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Phylloxera Resistant Vines In Washington

April 23, 2012

Washington's wine grapes are grown like few others in the world. The Yakima Herald detailed advancements in rootstock research performed by Markus Keller, viticulture professor and James Harbertson, food science professor at WSU:

Sometimes, science needs to ask, "What if?"

Washington State University researchers spent 11 years coming up with an answer.

Across most of the globe, growers graft their plants onto roots resistant to Phylloxera, a tiny, ravenous insect responsible for decimating Europe's wine industry in the 19th century. Even wine areas in California, Oregon's Willamette Valley, Australia and British Columbia all have switched to rootstocks after run-ins with Phylloxera.

One of the biggest exceptions is Washington, where the pest has yet to take hold. No one knows exactly why, but researchers speculate a combination of climate, soil and relatively isolated growing regions may be factors.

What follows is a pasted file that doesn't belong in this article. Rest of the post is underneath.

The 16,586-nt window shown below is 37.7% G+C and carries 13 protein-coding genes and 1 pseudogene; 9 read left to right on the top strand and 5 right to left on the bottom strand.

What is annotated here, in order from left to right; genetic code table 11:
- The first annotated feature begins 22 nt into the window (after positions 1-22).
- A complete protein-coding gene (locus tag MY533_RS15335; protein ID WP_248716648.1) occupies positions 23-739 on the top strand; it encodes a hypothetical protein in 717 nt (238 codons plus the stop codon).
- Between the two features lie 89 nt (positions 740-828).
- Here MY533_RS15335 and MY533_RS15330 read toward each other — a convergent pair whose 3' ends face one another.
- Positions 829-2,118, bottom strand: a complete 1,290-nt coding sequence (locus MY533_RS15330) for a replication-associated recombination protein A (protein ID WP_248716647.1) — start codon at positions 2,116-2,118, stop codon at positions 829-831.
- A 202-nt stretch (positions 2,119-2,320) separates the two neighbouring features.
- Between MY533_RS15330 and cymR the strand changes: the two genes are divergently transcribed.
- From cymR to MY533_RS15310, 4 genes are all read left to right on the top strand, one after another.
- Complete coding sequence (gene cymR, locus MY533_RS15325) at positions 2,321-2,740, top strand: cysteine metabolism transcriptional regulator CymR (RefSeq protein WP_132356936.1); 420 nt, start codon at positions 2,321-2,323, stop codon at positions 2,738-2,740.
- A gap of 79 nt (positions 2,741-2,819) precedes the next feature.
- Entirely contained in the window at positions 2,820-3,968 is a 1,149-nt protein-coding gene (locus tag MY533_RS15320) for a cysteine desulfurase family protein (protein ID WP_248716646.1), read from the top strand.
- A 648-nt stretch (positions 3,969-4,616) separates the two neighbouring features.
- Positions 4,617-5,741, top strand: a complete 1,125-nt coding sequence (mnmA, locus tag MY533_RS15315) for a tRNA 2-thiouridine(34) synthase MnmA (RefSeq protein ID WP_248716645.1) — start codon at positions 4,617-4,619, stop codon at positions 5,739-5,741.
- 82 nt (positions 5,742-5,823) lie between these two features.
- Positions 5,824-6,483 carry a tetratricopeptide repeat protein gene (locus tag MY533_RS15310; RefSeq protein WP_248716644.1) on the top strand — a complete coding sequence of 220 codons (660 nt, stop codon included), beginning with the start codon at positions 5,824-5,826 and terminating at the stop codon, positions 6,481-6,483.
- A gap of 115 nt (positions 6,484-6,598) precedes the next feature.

But the good fortune has, either intentionally through marketing or unintentionally through rumor, given Washington a cache of purity because the grapes are "own-rooted," as they are sometimes called, and therefore somehow better.

"Don't be afraid to use rootstocks if you have to because it's not going to change your wine," said Markus Keller, a viticulture professor at WSU's Irrigated Agriculture Research and Extension Center in Prosser.

Keller and his partner, James Harbertson, a professor of food science, published their findings in March in the American Journal of Enology and Viticulture.

They spent years growing vines from rootstocks and own roots, making dozens of batches of wine each year to compare them. Yes, they tasted right out of the vat. No introducing oak barrels, which might affect the flavor. But they also measured chemical components associated with qualities like tannins and acidity.

They found no statistically significant differences, Harbertson said. As a curious scientist, he was almost disappointed, though he was relieved because it meant good news for the industry.

"It's one of those awesome 'no' answers," he said.

Read more, Yakima Herald

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